Hufanga's abilities in the box have been beyond valuable, but he flashed that during his rookie season. What has really stood out about Hufanga's growth early on in year two has been his ability in coverage.

There wasn't a particularly large sample size to work off of to gauge how Hufanga would fare early on in a defense that asks a lot of its safeties and constantly leaves them on an island with a tough coverage assignment.

To put it plainly, Hufanga has shined in a massive way with the duties he has been tasked with in the pass game thus far. It started week one in Chicago, where Hufanga was put in a role he looked comfortable in last season as well as during the preseason.

Ryans had Hufanga playing a 'robber' role in a zone coverage which essentially tasks Hufanga with taking away or "robbing" any in-breaking routes over the middle of the field. Hufanga diagnosed the play perfectly and came away with his first career interception in the NFL.

Hufanga's instincts aren't the only thing that have popped off the game film; his fundamentals and technique are extremely sound as well. In Week 2, he was left on an island with Seahawks wide receiver Tyler Lockett, and Hufanga played textbook catch/trail technique that allowed him to make a play on a ball that he tipped before Tashaun Gipson came down with the interception.

In that same game, the 49ers defense came out in a nickel quads coverage which is a match zone that has Mooney Ward pass Lockett off to Hufanga on this play. Hufanga is quickly able to fire toward on the spot on the field that Geno Smith was attempting to target Lockett in and break on the ball for a pass break up.

Seattle also had 10 players on the field when they ran this play, which is hilarious and should be celebrated every chance we get.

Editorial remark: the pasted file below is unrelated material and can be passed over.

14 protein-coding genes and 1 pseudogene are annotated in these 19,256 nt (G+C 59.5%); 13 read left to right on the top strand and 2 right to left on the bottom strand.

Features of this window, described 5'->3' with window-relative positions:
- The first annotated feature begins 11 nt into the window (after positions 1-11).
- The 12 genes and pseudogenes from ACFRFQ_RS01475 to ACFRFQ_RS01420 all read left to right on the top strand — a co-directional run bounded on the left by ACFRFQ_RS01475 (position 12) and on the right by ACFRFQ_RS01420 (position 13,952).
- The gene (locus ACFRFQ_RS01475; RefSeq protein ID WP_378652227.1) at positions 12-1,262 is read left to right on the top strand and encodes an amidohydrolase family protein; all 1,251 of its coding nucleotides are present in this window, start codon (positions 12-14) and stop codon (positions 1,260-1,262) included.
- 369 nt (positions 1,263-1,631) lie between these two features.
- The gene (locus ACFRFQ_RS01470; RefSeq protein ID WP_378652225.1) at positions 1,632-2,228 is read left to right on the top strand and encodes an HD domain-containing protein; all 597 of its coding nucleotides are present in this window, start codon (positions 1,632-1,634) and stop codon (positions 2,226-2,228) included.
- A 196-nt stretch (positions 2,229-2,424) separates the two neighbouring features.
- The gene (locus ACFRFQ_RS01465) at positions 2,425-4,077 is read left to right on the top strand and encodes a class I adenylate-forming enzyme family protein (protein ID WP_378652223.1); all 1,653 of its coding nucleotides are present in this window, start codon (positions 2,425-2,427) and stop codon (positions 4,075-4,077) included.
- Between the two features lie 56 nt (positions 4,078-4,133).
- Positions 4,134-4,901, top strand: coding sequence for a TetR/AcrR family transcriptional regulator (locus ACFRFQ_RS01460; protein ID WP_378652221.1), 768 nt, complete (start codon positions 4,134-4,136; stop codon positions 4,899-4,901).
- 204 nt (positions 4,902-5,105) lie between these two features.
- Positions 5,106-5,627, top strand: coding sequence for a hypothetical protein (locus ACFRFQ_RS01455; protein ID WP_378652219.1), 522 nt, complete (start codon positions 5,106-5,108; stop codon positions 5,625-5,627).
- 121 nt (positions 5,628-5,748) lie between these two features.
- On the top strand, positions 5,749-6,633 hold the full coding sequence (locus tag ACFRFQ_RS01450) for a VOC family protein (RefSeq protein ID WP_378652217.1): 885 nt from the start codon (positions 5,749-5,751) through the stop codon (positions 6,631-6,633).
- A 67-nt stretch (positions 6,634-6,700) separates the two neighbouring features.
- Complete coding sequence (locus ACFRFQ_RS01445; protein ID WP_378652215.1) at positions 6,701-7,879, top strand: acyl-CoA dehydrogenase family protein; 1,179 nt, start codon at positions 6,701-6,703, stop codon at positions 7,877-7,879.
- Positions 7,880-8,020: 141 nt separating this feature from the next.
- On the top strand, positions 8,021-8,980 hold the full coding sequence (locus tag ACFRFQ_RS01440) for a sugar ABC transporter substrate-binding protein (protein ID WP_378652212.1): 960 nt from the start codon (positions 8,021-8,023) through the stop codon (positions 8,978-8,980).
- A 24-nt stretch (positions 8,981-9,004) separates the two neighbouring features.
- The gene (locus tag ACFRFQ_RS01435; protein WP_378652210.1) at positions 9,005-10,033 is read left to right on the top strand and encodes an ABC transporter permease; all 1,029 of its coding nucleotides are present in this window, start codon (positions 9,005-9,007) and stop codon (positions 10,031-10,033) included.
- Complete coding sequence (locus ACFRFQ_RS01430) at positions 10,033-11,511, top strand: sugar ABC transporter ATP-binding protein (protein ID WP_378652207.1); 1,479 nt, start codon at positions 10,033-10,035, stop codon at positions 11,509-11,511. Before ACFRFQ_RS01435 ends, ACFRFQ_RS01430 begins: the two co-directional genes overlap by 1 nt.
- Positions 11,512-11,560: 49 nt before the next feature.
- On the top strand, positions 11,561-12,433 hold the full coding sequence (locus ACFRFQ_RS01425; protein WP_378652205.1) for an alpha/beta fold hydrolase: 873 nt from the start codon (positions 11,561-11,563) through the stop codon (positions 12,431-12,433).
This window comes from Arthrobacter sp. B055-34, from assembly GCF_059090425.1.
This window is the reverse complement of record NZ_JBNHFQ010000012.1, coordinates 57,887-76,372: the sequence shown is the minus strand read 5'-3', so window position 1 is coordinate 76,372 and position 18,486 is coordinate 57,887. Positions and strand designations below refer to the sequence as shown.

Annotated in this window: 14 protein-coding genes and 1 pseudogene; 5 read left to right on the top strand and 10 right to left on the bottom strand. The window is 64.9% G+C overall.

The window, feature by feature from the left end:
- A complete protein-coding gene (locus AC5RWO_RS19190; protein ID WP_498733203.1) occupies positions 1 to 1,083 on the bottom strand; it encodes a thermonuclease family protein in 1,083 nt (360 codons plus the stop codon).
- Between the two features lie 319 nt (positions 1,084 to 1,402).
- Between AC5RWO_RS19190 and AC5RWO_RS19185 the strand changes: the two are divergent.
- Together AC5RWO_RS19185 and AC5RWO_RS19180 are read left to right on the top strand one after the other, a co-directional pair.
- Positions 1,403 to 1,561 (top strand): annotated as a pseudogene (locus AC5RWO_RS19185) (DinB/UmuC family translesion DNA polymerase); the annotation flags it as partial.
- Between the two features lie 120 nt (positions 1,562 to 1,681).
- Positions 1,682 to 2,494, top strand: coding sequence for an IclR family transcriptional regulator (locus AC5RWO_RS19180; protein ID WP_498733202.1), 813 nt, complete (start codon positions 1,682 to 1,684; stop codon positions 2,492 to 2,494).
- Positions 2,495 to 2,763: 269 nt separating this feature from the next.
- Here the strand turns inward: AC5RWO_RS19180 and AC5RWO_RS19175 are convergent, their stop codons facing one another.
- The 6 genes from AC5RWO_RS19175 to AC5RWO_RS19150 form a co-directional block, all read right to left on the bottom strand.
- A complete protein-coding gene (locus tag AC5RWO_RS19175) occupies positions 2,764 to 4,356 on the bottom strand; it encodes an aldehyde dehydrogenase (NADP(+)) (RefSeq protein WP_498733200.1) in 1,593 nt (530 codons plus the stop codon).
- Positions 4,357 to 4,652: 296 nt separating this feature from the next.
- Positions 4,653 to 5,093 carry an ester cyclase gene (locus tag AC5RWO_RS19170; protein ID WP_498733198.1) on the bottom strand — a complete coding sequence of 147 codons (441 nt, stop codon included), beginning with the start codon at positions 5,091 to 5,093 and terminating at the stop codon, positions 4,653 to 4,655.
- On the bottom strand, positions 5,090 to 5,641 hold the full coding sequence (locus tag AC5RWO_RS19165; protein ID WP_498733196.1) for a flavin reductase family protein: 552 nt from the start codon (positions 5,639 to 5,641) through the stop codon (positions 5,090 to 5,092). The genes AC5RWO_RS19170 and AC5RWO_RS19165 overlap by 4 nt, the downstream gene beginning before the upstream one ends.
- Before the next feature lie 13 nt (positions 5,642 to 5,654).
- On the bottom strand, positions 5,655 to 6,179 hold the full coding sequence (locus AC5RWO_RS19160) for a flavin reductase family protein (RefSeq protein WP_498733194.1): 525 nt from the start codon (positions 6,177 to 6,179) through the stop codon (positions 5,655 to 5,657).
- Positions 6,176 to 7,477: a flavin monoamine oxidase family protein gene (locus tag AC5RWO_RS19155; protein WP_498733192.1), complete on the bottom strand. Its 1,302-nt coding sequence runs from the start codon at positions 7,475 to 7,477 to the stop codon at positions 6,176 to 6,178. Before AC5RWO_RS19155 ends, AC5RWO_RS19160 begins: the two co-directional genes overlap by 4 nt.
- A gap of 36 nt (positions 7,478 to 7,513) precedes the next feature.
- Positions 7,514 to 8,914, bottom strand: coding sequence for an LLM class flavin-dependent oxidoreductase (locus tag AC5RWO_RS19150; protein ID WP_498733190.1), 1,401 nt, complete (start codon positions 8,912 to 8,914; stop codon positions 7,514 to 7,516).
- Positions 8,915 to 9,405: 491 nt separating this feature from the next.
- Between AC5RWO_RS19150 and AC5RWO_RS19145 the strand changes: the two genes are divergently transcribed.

One thing I keep coming back to while watching Hufanga is his ability to react on the fly while diagnosing a play while it is unfolding. There was a great example of this week three against Denver.

The 49ers' defense is in a quarters coverage in a two-high shell. On this play, Hufanga's responsibility is to double #1 if there is no threat from #2. Broncos wide receiver Courtland Sutton is #1 on this play, and without any threat from #2, Hufanga rightfully finds work to double #1.

Denver was running corner post on this play, a favorite of Russell Wilson's during his time in Seattle. It is a classic cover four beater, and it has Sutton running a dig route at about 15 yards while Jerry Jeudy runs the corner post to the opposite side of the field.

What stands out on this play is how quickly Hufanga is able to diagnose and then react to the in breaker from Sutton. Watch how seamlessly he flips his hips and stays with Sutton as he goes into his break.

Hufanga has been targeted nine times in coverage this season and has allowed a passer rating of just 2.8 on those targets. For those who may not be aware, that scale ranges from 0 to 158.3, illustrating just how dominant Hufanga has been.

Hufanga is currently on a trajectory to be a game-changing player at the NFL level for years to come. He is elite in the box, excels in coverage, and the most encouraging part is that he looks this polished while only having six starts under his belt at the NFL level.

It remains up in the air how the future will play out as Hufanga continues to develop, but one thing is certain. That open-mindedness Hufanga entered the league with combined with his work ethic and desire to get better every day, will only serve to expedite the already meteoric rise Hufanga finds himself on early in his NFL career.